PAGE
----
The Pepsis Wasp (and a bee) on Desert Milkweed
When can you hear a wetlands park plant before you see it?
When the plant is a Desert Milkweed (Asclepias subulata) in bloom, buzzing and dancing with insect pollinators! Wasps, bees, hoverflies, and butterflies (especially the Monarch and its look-alike Queen butterfly) all flock to this native member of the milkweed family for the nectar and habitat it supplies.
Though Pepsis Wasps (Pepsis sp., also called Tarantula Hawks) paralyze spiders to feed their larvae, the adults feed on nectar. They benefit the milkweed by pollinating its flowers as they feed, and in fact are known as the best pollinators of milkweed plants.
Milkweed pollen is packaged in wishbone-shaped “pollonia” within the flowers. The pollonia clip onto a visiting insect’s legs and unclip when it visits the next flower. Smaller insects may actually lose the leg the pollen package attaches to, but bigger ones, like the Pepsis wasp in our photo, have sturdier legs!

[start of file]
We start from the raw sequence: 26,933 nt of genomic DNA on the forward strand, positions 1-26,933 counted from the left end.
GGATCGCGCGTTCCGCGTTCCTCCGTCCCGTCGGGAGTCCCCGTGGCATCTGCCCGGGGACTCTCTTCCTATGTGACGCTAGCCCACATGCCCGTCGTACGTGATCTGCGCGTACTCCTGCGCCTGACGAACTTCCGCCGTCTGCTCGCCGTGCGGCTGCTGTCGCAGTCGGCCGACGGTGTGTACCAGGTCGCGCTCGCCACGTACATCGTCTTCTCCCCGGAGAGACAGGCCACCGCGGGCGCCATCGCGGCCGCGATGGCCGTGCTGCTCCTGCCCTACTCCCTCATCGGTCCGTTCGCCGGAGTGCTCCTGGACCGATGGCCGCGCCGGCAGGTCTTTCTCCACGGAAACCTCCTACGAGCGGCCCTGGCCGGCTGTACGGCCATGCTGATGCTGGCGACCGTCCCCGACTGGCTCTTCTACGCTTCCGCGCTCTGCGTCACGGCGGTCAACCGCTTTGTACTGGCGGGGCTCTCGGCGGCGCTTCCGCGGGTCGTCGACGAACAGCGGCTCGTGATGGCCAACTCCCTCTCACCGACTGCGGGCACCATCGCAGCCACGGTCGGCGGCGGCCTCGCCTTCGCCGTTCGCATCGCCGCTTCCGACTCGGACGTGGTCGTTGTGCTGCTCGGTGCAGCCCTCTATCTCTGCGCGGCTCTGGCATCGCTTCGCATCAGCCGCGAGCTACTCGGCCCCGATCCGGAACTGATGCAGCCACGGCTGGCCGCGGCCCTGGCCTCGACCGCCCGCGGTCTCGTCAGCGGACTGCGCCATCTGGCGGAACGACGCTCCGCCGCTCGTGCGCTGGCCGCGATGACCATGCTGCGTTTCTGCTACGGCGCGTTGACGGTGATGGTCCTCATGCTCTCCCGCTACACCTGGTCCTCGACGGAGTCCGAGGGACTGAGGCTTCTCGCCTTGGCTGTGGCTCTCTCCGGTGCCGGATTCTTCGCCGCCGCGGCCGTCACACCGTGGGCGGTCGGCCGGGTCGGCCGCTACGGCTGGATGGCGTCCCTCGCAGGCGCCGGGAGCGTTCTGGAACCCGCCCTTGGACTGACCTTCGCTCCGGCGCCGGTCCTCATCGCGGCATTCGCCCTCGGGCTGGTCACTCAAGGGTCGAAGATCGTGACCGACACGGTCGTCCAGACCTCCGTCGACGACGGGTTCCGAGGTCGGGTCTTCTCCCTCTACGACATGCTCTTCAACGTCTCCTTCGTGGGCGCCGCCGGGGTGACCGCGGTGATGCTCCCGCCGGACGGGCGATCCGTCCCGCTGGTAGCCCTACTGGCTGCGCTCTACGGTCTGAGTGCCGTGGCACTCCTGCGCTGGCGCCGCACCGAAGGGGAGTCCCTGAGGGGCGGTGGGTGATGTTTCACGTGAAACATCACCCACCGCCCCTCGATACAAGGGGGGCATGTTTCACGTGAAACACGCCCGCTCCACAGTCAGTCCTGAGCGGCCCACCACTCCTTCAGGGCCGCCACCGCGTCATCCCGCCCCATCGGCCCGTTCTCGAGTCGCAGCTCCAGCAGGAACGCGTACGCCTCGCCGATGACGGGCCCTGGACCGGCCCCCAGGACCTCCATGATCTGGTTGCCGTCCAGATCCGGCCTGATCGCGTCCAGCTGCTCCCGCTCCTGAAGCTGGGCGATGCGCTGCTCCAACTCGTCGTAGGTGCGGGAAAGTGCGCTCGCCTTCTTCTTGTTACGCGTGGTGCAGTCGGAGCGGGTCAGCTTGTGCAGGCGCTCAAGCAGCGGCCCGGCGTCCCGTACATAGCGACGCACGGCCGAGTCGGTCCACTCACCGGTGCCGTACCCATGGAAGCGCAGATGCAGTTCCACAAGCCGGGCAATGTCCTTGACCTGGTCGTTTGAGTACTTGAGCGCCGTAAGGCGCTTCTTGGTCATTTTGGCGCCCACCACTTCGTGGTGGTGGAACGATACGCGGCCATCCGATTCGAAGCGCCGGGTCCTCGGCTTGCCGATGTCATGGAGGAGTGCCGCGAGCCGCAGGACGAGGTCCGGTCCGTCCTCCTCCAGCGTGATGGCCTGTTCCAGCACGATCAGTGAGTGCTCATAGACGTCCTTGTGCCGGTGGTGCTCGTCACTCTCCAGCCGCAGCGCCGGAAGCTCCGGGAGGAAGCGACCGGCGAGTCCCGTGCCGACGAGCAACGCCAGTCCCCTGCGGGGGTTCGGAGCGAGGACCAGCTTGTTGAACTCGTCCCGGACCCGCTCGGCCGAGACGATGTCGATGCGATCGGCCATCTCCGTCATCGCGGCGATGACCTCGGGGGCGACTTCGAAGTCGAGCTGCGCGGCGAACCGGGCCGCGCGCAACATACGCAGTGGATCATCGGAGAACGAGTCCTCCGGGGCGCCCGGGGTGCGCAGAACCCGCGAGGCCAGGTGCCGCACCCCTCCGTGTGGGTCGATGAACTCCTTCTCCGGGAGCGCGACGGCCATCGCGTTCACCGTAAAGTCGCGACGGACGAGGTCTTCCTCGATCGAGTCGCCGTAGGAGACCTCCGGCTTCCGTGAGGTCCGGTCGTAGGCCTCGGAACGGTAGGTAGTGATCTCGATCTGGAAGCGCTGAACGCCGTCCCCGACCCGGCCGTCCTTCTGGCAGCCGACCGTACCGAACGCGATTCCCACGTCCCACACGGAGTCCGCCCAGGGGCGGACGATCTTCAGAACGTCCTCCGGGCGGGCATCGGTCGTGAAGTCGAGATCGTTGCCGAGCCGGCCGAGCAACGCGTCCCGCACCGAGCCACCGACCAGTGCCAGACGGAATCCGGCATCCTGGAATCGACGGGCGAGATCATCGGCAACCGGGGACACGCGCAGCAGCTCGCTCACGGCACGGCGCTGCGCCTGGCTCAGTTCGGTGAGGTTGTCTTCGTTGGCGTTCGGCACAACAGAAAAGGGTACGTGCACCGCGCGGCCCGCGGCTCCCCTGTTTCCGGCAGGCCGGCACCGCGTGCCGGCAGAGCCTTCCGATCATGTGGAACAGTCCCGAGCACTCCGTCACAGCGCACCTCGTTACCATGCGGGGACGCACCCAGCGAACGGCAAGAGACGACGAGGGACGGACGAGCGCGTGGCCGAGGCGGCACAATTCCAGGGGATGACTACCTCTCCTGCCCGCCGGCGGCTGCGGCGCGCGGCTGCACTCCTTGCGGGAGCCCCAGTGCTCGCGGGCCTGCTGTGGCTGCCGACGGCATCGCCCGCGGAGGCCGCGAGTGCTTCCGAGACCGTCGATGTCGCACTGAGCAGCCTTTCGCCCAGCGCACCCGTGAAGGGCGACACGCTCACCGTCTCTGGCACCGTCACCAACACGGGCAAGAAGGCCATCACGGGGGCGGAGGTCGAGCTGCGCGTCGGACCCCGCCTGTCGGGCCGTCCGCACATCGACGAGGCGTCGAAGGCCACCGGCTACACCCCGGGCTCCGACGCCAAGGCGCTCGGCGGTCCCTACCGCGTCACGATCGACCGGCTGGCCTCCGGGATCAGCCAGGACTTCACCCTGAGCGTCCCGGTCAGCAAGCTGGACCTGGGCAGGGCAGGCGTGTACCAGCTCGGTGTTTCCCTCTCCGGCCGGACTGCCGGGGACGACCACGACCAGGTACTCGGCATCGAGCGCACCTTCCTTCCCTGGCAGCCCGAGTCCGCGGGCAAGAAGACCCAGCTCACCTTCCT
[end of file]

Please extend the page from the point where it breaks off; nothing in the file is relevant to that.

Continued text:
Watch for the almost leafless, slender gray-green stems of Desert Milkweed plants in disturbed soil and along roadsides in Southern Nevada’s low elevations. Listen for loud buzzing along the trail. Sometimes so many pollinators are on a single plant that it seems ready to fly off! A great place to check out the plants is near the atrium by the employee parking lot at the Park’s Nature Center..
PS: The small bee in our photo is unidentified, but its black and white stripes tell us it is not a honey bee!
Please enjoy these YouTube videos of Pepsis Wasps feeding on nectar:
– Chris Leavitt, President; photo by Philip Martini